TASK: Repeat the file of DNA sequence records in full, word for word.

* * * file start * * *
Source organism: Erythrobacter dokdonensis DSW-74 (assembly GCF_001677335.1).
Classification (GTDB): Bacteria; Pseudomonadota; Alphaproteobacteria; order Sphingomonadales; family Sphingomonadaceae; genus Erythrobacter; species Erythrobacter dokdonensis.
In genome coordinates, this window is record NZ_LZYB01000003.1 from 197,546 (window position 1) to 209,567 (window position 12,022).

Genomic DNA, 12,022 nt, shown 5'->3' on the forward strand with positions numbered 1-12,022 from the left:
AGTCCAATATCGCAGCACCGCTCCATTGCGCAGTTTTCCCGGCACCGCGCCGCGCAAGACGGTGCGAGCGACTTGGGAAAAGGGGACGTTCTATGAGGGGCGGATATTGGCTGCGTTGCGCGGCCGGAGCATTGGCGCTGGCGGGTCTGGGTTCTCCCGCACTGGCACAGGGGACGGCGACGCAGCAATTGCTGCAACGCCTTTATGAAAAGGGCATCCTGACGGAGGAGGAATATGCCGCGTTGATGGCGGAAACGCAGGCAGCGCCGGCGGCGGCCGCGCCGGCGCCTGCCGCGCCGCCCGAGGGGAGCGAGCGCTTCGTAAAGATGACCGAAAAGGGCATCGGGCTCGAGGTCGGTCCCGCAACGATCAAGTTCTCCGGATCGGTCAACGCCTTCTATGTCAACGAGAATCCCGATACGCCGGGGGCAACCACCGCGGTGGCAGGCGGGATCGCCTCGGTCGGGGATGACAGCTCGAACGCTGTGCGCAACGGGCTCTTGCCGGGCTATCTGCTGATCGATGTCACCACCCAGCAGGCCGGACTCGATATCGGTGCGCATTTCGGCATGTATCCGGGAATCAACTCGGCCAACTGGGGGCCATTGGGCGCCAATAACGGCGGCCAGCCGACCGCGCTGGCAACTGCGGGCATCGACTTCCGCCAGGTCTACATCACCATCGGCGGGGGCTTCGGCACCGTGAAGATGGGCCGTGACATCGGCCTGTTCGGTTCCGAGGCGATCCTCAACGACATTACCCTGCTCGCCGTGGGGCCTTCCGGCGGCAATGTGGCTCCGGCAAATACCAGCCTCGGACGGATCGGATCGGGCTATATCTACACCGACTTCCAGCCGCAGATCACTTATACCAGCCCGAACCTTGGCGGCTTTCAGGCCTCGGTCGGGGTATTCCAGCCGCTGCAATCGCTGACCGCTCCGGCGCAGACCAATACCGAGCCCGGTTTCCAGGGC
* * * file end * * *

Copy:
Source organism: Erythrobacter dokdonensis DSW-74 (assembly GCF_001677335.1).
Classification (GTDB): Bacteria; Pseudomonadota; Alphaproteobacteria; order Sphingomonadales; family Sphingomonadaceae; genus Erythrobacter; species Erythrobacter dokdonensis.
In genome coordinates, this window is record NZ_LZYB01000003.1 from 197,546 (window position 1) to 209,567 (window position 12,022).

Genomic DNA, 12,022 nt, shown 5'->3' on the forward strand with positions numbered 1-12,022 from the left:
AGTCCAATATCGCAGCACCGCTCCATTGCGCAGTTTTCCCGGCACCGCGCCGCGCAAGACGGTGCGAGCGACTTGGGAAAAGGGGACGTTCTATGAGGGGCGGATATTGGCTGCGTTGCGCGGCCGGAGCATTGGCGCTGGCGGGTCTGGGTTCTCCCGCACTGGCACAGGGGACGGCGACGCAGCAATTGCTGCAACGCCTTTATGAAAAGGGCATCCTGACGGAGGAGGAATATGCCGCGTTGATGGCGGAAACGCAGGCAGCGCCGGCGGCGGCCGCGCCGGCGCCTGCCGCGCCGCCCGAGGGGAGCGAGCGCTTCGTAAAGATGACCGAAAAGGGCATCGGGCTCGAGGTCGGTCCCGCAACGATCAAGTTCTCCGGATCGGTCAACGCCTTCTATGTCAACGAGAATCCCGATACGCCGGGGGCAACCACCGCGGTGGCAGGCGGGATCGCCTCGGTCGGGGATGACAGCTCGAACGCTGTGCGCAACGGGCTCTTGCCGGGCTATCTGCTGATCGATGTCACCACCCAGCAGGCCGGACTCGATATCGGTGCGCATTTCGGCATGTATCCGGGAATCAACTCGGCCAACTGGGGGCCATTGGGCGCCAATAACGGCGGCCAGCCGACCGCGCTGGCAACTGCGGGCATCGACTTCCGCCAGGTCTACATCACCATCGGCGGGGGCTTCGGCACCGTGAAGATGGGCCGTGACATCGGCCTGTTCGGTTCCGAGGCGATCCTCAACGACATTACCCTGCTCGCCGTGGGGCCTTCCGGCGGCAATGTGGCTCCGGCAAATACCAGCCTCGGACGGATCGGATCGGGCTATATCTACACCGACTTCCAGCCGCAGATCACTTATACCAGCCCGAACCTTGGCGGCTTTCAGGCCTCGGTCGGGGTATTCCAGCCGCTGCAATCGCTGACCGCTCCGGCGCAGACCAATACCGAGCCCGGTTTCCAGGGC